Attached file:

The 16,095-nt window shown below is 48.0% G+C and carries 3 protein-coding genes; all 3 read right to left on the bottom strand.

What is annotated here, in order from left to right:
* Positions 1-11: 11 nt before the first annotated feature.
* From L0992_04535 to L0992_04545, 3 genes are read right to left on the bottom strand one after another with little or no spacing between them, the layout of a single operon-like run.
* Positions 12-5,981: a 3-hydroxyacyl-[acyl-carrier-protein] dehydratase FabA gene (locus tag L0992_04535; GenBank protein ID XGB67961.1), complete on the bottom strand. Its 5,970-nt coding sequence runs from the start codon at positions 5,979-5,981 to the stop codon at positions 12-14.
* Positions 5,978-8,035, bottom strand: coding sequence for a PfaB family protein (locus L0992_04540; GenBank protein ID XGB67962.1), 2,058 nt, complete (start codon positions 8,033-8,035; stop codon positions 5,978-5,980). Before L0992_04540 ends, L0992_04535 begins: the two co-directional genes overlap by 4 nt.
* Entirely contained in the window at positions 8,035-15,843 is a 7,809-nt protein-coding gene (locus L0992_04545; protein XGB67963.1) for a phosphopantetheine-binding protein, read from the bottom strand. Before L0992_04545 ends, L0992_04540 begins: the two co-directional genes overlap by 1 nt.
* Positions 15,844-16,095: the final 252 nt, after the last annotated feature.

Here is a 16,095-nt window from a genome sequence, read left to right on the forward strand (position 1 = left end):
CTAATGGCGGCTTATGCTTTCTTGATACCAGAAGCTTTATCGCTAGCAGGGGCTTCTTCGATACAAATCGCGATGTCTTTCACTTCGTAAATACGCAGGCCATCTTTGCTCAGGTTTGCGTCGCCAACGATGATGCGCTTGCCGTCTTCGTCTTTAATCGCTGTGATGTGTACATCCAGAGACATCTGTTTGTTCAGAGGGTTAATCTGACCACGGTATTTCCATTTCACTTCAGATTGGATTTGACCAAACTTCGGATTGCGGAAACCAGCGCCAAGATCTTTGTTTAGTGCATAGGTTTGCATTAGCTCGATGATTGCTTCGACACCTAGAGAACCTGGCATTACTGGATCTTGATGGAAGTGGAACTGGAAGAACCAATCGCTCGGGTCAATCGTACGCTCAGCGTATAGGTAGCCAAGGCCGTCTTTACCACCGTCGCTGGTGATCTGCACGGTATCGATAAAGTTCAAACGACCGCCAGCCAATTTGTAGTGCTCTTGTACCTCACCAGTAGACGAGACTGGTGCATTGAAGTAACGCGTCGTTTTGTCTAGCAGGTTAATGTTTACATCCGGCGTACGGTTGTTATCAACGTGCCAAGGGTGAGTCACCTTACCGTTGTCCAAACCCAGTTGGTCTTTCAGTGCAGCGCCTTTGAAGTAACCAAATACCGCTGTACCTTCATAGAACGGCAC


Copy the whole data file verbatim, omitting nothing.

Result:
The 16,095-nt window shown below is 48.0% G+C and carries 3 protein-coding genes; all 3 read right to left on the bottom strand.

What is annotated here, in order from left to right:
* Positions 1-11: 11 nt before the first annotated feature.
* From L0992_04535 to L0992_04545, 3 genes are read right to left on the bottom strand one after another with little or no spacing between them, the layout of a single operon-like run.
* Positions 12-5,981: a 3-hydroxyacyl-[acyl-carrier-protein] dehydratase FabA gene (locus tag L0992_04535; GenBank protein ID XGB67961.1), complete on the bottom strand. Its 5,970-nt coding sequence runs from the start codon at positions 5,979-5,981 to the stop codon at positions 12-14.
* Positions 5,978-8,035, bottom strand: coding sequence for a PfaB family protein (locus L0992_04540; GenBank protein ID XGB67962.1), 2,058 nt, complete (start codon positions 8,033-8,035; stop codon positions 5,978-5,980). Before L0992_04540 ends, L0992_04535 begins: the two co-directional genes overlap by 4 nt.
* Entirely contained in the window at positions 8,035-15,843 is a 7,809-nt protein-coding gene (locus L0992_04545; protein XGB67963.1) for a phosphopantetheine-binding protein, read from the bottom strand. Before L0992_04545 ends, L0992_04540 begins: the two co-directional genes overlap by 1 nt.
* Positions 15,844-16,095: the final 252 nt, after the last annotated feature.

Here is a 16,095-nt window from a genome sequence, read left to right on the forward strand (position 1 = left end):
CTAATGGCGGCTTATGCTTTCTTGATACCAGAAGCTTTATCGCTAGCAGGGGCTTCTTCGATACAAATCGCGATGTCTTTCACTTCGTAAATACGCAGGCCATCTTTGCTCAGGTTTGCGTCGCCAACGATGATGCGCTTGCCGTCTTCGTCTTTAATCGCTGTGATGTGTACATCCAGAGACATCTGTTTGTTCAGAGGGTTAATCTGACCACGGTATTTCCATTTCACTTCAGATTGGATTTGACCAAACTTCGGATTGCGGAAACCAGCGCCAAGATCTTTGTTTAGTGCATAGGTTTGCATTAGCTCGATGATTGCTTCGACACCTAGAGAACCTGGCATTACTGGATCTTGATGGAAGTGGAACTGGAAGAACCAATCGCTCGGGTCAATCGTACGCTCAGCGTATAGGTAGCCAAGGCCGTCTTTACCACCGTCGCTGGTGATCTGCACGGTATCGATAAAGTTCAAACGACCGCCAGCCAATTTGTAGTGCTCTTGTACCTCACCAGTAGACGAGACTGGTGCATTGAAGTAACGCGTCGTTTTGTCTAGCAGGTTAATGTTTACATCCGGCGTACGGTTGTTATCAACGTGCCAAGGGTGAGTCACCTTACCGTTGTCCAAACCCAGTTGGTCTTTCAGTGCAGCGCCTTTGAAGTAACCAAATACCGCTGTACCTTCATAGAACGGCAC